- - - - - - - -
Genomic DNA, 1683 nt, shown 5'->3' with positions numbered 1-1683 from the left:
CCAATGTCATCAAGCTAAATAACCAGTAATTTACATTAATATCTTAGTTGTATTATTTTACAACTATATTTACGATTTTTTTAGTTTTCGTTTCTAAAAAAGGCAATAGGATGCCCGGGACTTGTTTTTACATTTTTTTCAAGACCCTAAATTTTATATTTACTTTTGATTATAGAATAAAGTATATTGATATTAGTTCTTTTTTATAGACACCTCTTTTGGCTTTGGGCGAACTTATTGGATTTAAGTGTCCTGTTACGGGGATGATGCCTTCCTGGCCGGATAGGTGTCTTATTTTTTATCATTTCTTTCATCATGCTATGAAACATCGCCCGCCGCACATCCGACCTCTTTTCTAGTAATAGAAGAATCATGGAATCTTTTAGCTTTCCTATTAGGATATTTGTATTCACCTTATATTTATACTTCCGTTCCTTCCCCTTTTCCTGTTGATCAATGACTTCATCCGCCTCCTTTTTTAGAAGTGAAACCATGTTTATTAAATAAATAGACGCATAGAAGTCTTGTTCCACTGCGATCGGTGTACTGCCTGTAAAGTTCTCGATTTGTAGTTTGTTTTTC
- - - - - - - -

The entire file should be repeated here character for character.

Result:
Genomic DNA, 1683 nt, shown 5'->3' with positions numbered 1-1683 from the left:
CCAATGTCATCAAGCTAAATAACCAGTAATTTACATTAATATCTTAGTTGTATTATTTTACAACTATATTTACGATTTTTTTAGTTTTCGTTTCTAAAAAAGGCAATAGGATGCCCGGGACTTGTTTTTACATTTTTTTCAAGACCCTAAATTTTATATTTACTTTTGATTATAGAATAAAGTATATTGATATTAGTTCTTTTTTATAGACACCTCTTTTGGCTTTGGGCGAACTTATTGGATTTAAGTGTCCTGTTACGGGGATGATGCCTTCCTGGCCGGATAGGTGTCTTATTTTTTATCATTTCTTTCATCATGCTATGAAACATCGCCCGCCGCACATCCGACCTCTTTTCTAGTAATAGAAGAATCATGGAATCTTTTAGCTTTCCTATTAGGATATTTGTATTCACCTTATATTTATACTTCCGTTCCTTCCCCTTTTCCTGTTGATCAATGACTTCATCCGCCTCCTTTTTTAGAAGTGAAACCATGTTTATTAAATAAATAGACGCATAGAAGTCTTGTTCCACTGCGATCGGTGTACTGCCTGTAAAGTTCTCGATTTGTAGTTTGTTTTTC